Copper futures ended with losses on Monday as inventories in the London Metal Exchange rose the most in two months easing concerns that demand may outpace supplies.

London Metal Exchange copper stockpiles rose by 1,500 metric tons or 1.2 percent to 122,725 tons. This is the highest increase since mid-March. According to Reuters, since the start of the year stockpiles in London were down 38 percent.

Copper futures for July delivery fell 5.1 cents or 1.33 percent to $3.7755 a pound on the Comex division of the New York Mercantile Exchange.

Copper prices have gained significantly since 2001 from increasing demand from emerging markets like China, but Chinese imports of unwrought copper have declined 17 percent in the first fourth months of 2008 due to high prices.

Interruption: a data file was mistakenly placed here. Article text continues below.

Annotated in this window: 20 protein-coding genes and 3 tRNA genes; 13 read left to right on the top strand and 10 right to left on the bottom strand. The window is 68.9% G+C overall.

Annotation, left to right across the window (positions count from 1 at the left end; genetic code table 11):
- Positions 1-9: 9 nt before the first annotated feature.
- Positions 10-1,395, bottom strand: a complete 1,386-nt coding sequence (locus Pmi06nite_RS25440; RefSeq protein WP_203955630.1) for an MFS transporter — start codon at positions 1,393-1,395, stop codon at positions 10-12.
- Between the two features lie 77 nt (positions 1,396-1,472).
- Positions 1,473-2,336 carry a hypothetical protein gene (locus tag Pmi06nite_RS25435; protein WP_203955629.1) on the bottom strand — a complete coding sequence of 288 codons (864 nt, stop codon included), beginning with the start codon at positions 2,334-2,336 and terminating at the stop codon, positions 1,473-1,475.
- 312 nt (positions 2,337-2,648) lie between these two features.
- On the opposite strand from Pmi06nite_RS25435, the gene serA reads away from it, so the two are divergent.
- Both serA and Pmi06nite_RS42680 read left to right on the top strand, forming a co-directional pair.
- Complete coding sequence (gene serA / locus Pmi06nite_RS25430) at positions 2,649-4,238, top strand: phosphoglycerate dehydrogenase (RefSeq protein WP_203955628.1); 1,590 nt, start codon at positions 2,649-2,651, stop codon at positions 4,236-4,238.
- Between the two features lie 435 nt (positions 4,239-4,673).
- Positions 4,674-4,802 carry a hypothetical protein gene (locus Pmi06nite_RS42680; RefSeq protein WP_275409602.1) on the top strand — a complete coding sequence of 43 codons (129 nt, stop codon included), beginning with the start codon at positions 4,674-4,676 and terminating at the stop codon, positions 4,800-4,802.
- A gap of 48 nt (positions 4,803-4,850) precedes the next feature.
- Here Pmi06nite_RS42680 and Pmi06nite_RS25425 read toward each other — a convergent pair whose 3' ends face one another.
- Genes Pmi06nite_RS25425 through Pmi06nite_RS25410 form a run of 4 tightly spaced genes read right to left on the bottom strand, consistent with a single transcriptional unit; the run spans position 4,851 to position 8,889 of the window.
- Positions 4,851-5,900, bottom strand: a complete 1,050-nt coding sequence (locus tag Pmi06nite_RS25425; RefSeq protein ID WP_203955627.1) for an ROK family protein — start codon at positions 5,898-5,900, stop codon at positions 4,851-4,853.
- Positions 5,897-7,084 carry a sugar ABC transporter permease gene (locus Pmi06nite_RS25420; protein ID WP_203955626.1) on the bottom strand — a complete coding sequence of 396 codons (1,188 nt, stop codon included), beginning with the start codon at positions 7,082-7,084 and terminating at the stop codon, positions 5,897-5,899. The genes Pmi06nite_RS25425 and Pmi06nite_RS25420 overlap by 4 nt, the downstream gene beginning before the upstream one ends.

In April, imports of the red metal fell 19 percent from a year earlier, according to China Customs Office.

However, Investors speculate demand for copper in China will boost after the earthquake left a vast re-construction work in cities, factories and power networks.

Supporting prices today, the dollar rose decreasing demand for commodities which are commonly purchased to compensate for inflation.

The dollar index which tracks the performance of the U.S. currency against six major currencies including the yen and euro, rose 0.5 percent.

Copper futures for July delivery rose $145 or 1.74 percent to $8,498 a metric ton in the London ICE Futures Exchange.